Examples of Brown (Ochrophyta) and Red (Rhodophyta) seaweeds
While writing the post about Sea Otters I was reminded that despite having good resources for getting started, I still hadn’t managed to get anything up on the wiki about algae, marine or freshwater. So today I found my copy of “Field Guide to Seaweeds of Alaska” (see also the website at seaweedsofalaska.com) and started adding species that were said to occur in Southeast. The book indicates there are about 550 species known from the state, but it has accounts for mostly common species, perhaps 150-170 total. So far I’ve created pages for a little over 100 species and made it through the green and brown algae, and partway through the red algae. I think by the time I’m done going through this reference I’ll have about 140 or so species. I’m pretty sure I have at least one other reference that might include more species for Southeast, and at some point I’ll go through it as well. I’m curious about how many of the 550 species known for the state occur in Southeast – my guess is it’s a large majority of them.
I didn’t really spend much time with any of the species since I mostly just wanted to get the name and taxonomic information in quickly. The field guide does have nice photos of most species, and brief but informative accounts of range, habitat, and similar species. I was interested to notice that in at least a couple of cases species (or sets of species) were listed twice – I guess I had heard that different stages of seaweed life cycles can look different, but I hadn’t really thought about what that might mean in practice. Apparently in some cases different stages were formerly considered different species. I’m not sure how it was determined they were different stages, but it might be interesting to find out. One in particular I remember is the Tar Spot Alga (Mastocarpus spp.) – it is said to be the “alternate reproductive phase (tetrasporophyte) of Turkish washcloth.” I’m not sure what that means exactly, but I also was quite interested to find out that this phase can live to over 90 years.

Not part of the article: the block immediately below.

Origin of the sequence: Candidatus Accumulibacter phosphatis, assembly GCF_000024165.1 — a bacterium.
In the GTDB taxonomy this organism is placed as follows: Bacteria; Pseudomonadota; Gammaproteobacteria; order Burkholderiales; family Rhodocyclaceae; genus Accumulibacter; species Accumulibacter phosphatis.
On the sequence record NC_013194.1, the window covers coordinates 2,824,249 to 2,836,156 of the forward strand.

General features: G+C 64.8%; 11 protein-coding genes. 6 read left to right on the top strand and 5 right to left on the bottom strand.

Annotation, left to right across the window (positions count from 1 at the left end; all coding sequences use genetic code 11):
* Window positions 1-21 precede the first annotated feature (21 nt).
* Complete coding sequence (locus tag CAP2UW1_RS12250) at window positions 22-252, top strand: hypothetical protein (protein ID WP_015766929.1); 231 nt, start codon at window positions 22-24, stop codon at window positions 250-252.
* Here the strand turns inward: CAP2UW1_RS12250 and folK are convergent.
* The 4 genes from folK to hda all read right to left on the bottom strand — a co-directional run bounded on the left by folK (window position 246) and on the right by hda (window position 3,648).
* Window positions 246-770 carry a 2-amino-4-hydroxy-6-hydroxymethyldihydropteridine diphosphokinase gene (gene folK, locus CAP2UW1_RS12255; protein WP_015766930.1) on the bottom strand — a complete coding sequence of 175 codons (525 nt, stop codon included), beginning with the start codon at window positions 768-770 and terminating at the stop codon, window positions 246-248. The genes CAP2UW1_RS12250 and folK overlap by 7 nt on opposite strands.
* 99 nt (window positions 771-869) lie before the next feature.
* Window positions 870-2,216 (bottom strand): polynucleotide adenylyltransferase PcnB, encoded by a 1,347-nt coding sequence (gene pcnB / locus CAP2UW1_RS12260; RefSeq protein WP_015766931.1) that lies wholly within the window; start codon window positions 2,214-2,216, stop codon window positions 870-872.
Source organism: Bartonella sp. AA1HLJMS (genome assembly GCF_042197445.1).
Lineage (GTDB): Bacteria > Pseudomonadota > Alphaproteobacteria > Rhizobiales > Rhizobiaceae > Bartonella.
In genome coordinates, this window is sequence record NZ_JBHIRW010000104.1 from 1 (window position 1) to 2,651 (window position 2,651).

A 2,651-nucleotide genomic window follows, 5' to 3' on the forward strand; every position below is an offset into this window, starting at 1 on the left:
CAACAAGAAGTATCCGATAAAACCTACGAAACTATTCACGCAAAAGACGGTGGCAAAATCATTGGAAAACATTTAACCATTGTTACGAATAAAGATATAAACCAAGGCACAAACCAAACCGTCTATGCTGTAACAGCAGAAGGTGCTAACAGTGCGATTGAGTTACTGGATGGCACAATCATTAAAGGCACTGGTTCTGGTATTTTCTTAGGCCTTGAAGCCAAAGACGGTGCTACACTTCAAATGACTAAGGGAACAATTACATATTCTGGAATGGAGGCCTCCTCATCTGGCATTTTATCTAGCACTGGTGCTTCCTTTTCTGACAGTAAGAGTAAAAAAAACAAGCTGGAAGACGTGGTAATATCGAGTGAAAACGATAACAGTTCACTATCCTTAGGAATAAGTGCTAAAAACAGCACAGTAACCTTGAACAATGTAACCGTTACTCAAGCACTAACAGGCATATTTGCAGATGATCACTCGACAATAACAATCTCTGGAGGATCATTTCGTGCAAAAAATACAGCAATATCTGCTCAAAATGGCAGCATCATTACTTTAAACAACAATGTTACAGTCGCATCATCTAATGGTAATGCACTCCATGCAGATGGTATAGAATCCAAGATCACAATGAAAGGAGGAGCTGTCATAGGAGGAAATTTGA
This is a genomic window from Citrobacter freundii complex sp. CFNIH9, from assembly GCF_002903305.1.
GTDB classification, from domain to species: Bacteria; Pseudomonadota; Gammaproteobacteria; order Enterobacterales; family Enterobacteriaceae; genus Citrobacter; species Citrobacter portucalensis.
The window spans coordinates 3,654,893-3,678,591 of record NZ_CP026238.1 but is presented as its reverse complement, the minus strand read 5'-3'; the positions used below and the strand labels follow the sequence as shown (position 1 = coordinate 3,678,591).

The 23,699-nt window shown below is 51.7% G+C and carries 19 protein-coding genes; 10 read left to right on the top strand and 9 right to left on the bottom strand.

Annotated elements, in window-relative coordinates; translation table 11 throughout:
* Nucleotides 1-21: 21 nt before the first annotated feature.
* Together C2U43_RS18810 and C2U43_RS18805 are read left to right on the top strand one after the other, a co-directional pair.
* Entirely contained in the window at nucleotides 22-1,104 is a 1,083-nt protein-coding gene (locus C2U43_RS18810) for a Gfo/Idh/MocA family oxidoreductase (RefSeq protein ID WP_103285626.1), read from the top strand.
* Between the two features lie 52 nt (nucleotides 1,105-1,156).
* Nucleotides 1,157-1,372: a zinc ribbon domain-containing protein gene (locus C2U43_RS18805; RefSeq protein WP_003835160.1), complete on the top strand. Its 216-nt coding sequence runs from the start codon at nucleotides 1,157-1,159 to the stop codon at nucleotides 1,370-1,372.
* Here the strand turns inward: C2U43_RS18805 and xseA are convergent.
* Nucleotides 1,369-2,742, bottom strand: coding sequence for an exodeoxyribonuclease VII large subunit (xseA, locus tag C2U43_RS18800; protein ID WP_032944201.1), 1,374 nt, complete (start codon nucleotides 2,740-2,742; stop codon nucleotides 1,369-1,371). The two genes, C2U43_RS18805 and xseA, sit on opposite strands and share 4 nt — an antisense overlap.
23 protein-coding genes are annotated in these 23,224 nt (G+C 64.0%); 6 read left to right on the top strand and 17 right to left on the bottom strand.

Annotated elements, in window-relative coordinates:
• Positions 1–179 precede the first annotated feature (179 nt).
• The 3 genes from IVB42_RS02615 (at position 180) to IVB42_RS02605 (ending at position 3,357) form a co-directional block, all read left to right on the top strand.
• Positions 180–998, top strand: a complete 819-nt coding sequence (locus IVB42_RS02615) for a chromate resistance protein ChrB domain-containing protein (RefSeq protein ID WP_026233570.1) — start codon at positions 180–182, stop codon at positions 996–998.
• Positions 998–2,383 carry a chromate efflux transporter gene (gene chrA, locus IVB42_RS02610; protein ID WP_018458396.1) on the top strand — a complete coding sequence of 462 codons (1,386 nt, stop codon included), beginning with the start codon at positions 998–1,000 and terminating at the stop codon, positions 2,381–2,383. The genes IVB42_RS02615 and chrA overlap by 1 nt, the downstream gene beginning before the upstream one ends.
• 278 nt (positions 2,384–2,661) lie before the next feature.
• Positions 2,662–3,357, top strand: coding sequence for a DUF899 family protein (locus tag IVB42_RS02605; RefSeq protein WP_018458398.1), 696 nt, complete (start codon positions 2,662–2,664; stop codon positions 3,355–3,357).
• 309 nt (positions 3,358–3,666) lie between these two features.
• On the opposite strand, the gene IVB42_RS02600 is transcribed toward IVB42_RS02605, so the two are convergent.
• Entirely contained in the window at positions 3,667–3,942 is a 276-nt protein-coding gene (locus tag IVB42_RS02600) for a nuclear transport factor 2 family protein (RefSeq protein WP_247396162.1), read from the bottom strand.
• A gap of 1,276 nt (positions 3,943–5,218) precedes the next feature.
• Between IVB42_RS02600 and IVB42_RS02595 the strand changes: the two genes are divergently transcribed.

Working on these has helped me to get a mental framework which will help me have a better sense of what I’m looking at down on the beach. Mostly I’ve not paid too much attention, but now that I’ve started to get a sense of what’s around and what things look like, I feel like I might be a bit less likely to just gloss over what I’m seeing down on the beach. I’m also feeling inspired to maybe get a wetsuit and start doing some swimming/snorkling and shallow underwater exploration.
Green algae (Chlorophyta) in Indian River